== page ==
A well-known perspective on the classification of approaches to sustainability that was accepted in the analyzed literature is that provided by Hopwood et al. [24]. They classify the approaches into the following three groups according to the degree of correlation with the social and environmental correspondence: (1) defense of the status quo, as a predominant group, where sustainability is a technological problem to be solved within the current economic system; (2) reform of the economic system, where most of the academy is located, proposing the inclusion of social and environmental aspects in economic rationality; and (3) radical change in the economic system, which advocates the transformation of political, economic and social institutions.
The analysis suggests that the so-called status quo and reform groups, each with a different scope, follow an instrumentalist approach that advocates the design and deployment of environmentally friendly technologies that should be able to extend the limits imposed by the current socioeconomic model and thus minimize the impact of human activity on ecosystems [3][24][25]. These groups are based on the idea originated by the Brundtland report, which states that environment and economic development are not incompatible and that technology is capable of achieving an ecological transition of markets [26][27][28]. For their part, those who support a radical change, i.e., a position in which technology is far from neutral, argue that sustainability eventually depends on new sociocultural values instead of technologies and that the competitiveness imposed by markets is not an adequate way for the ecological transition of society [24][29][30].
From the analysis, it can be claimed that the concept of eco-innovation is born within the framework of the instrumentalist economic approach, whose position is to move toward an “ecological modernization” of industrial societies “through eco-innovation” [30] (p. 560). However, the analyzed literature also recognizes that markets by themselves fail to solve environmental externalities, so it is proposed that the process of ecological transition does not only involve technological change, but it is necessary to address the various institutional implications by inserting environmental and social aspects into the analysis of economic activity [2][3][25][30].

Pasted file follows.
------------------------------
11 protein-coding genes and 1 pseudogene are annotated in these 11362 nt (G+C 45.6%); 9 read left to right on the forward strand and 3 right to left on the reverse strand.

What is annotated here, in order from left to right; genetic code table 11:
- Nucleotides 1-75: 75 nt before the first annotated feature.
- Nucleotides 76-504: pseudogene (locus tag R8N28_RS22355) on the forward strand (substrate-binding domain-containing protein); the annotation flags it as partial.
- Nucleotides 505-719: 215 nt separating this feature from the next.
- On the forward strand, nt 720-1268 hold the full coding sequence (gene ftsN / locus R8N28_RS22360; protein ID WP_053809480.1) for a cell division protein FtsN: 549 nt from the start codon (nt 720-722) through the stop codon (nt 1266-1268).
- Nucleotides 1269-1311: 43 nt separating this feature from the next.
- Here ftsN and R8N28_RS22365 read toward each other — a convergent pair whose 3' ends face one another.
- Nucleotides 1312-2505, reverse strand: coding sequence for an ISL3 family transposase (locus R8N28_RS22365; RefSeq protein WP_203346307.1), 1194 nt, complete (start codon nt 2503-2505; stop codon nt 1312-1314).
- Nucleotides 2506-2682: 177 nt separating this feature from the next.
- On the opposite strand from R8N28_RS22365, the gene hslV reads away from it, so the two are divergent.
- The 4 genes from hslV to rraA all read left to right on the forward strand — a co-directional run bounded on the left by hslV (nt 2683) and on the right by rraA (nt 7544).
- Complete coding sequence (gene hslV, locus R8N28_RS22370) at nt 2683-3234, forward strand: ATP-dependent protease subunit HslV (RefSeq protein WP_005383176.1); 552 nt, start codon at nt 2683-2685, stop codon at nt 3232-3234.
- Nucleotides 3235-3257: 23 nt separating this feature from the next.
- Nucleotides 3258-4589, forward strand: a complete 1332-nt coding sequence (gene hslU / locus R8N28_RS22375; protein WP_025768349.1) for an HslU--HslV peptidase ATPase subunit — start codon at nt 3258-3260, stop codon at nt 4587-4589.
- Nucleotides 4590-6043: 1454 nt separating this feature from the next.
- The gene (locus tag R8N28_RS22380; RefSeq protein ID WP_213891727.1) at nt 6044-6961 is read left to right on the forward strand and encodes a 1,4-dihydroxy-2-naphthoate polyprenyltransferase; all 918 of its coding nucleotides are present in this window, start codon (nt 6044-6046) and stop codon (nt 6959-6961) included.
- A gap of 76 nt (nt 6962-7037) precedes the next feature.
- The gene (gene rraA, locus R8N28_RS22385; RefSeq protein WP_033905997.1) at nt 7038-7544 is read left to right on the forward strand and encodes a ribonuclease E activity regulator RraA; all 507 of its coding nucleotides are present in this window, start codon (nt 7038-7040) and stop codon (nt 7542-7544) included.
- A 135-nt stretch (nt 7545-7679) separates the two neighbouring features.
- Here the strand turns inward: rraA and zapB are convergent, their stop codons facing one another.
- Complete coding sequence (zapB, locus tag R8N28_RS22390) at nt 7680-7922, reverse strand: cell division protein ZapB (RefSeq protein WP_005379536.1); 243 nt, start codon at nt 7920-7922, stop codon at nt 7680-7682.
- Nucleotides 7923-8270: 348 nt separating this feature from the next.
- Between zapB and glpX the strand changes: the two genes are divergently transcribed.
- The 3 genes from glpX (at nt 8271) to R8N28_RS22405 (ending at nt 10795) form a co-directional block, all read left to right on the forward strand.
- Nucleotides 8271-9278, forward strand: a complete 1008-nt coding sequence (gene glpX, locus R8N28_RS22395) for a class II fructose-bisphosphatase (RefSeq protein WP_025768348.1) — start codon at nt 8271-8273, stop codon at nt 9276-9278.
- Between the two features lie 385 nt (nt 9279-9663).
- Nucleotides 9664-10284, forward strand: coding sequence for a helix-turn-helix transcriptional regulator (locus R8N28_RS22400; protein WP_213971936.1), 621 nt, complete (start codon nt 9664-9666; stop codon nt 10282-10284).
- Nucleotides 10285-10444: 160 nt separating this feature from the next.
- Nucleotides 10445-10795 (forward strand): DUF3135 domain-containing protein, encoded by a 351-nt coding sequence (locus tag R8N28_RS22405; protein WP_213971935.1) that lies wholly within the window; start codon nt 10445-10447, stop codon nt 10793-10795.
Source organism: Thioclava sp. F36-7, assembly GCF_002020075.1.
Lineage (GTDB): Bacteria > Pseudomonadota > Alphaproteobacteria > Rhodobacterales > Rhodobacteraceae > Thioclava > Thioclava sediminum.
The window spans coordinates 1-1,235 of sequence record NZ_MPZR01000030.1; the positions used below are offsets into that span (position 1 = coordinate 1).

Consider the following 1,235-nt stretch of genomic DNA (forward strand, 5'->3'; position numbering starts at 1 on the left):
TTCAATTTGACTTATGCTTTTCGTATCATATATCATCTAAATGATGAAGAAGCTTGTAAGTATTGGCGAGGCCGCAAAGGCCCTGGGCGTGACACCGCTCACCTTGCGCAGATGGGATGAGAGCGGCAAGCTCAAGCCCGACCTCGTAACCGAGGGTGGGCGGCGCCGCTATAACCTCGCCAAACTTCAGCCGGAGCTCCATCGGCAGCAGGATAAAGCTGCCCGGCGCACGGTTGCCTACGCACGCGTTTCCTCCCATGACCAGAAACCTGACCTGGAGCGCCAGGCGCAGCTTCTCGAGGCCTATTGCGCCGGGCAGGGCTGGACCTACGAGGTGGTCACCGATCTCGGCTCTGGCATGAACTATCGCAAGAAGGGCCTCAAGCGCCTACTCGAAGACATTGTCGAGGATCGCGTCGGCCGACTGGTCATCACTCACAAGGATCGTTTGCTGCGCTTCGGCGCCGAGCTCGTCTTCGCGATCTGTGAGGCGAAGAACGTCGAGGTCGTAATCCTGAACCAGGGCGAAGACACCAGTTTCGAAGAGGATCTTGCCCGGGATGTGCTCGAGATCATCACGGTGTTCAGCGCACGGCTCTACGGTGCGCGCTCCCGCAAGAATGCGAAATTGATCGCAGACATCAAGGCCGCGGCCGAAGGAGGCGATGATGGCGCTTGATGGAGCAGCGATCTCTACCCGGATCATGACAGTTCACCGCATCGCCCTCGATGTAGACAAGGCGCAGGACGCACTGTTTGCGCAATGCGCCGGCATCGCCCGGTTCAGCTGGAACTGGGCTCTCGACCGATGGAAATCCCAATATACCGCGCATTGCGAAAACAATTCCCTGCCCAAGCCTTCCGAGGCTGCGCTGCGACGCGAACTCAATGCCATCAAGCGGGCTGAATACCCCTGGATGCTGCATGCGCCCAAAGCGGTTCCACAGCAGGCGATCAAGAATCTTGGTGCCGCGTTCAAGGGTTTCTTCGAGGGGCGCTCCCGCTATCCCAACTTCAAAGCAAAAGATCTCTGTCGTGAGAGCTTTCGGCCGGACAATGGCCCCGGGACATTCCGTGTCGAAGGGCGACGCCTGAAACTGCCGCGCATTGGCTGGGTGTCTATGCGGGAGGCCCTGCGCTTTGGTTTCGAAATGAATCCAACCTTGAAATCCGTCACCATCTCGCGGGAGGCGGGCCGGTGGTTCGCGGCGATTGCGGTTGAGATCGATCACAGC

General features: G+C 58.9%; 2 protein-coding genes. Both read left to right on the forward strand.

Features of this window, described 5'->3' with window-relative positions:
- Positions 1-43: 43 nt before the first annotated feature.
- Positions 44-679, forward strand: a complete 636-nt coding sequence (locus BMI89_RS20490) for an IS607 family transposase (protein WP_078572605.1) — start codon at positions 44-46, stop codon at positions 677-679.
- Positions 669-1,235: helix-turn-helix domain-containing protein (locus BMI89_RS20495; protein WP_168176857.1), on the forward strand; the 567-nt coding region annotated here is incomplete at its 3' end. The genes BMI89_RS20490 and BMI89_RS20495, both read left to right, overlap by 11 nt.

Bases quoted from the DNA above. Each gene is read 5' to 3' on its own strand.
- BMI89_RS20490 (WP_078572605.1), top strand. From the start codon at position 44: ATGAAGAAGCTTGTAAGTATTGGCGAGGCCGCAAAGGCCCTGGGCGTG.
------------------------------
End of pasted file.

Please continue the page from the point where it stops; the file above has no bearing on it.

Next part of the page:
Knowing the economic approach for eco-innovation is relevant to the concept used in this research by framing the epistemic foundations for the relationships that occur in the context (C) and practical relevance (Z) of eco-innovation. According to these fundamentals of eco-innovation, the realization of a functional economy, oriented to products/services feasible for the environment without affecting the welfare of consumers, implies, as a perspective of sustainable development, the dematerialization of the economy, that is, an absolute reduction in the amount of materials and energy necessary to serve the functions of consumption in society, with a change in the direction of innovation that prioritizes saving resources over saving labor [2][25][30][31].

4. Drivers of Eco-Innovation

In the analyzed bibliography, the topic of drivers was the most treated subject of eco-innovation. Similarly, the importance given to the various drivers varied according to the academic perspective from which it is approached: while sources inclined to environmental economics place greater emphasis on regulation, articles on business management place greater emphasis on consumer preferences and pressures on corporate social responsibility [32][33][34]. For the referential framework used in this research, the topic of drivers explicitly considers the relationships that occur in the context (C). Every enterprise is located in a social and institutional setting, for which differences can be expected at the national and regional levels [35]. It was also recognized that, consequently, there are specific patterns in the greening of markets that affect the capacity for innovation and that it is part of the selection of the company, highlighting the importance of collaboration in addressing eco-innovation [36][37].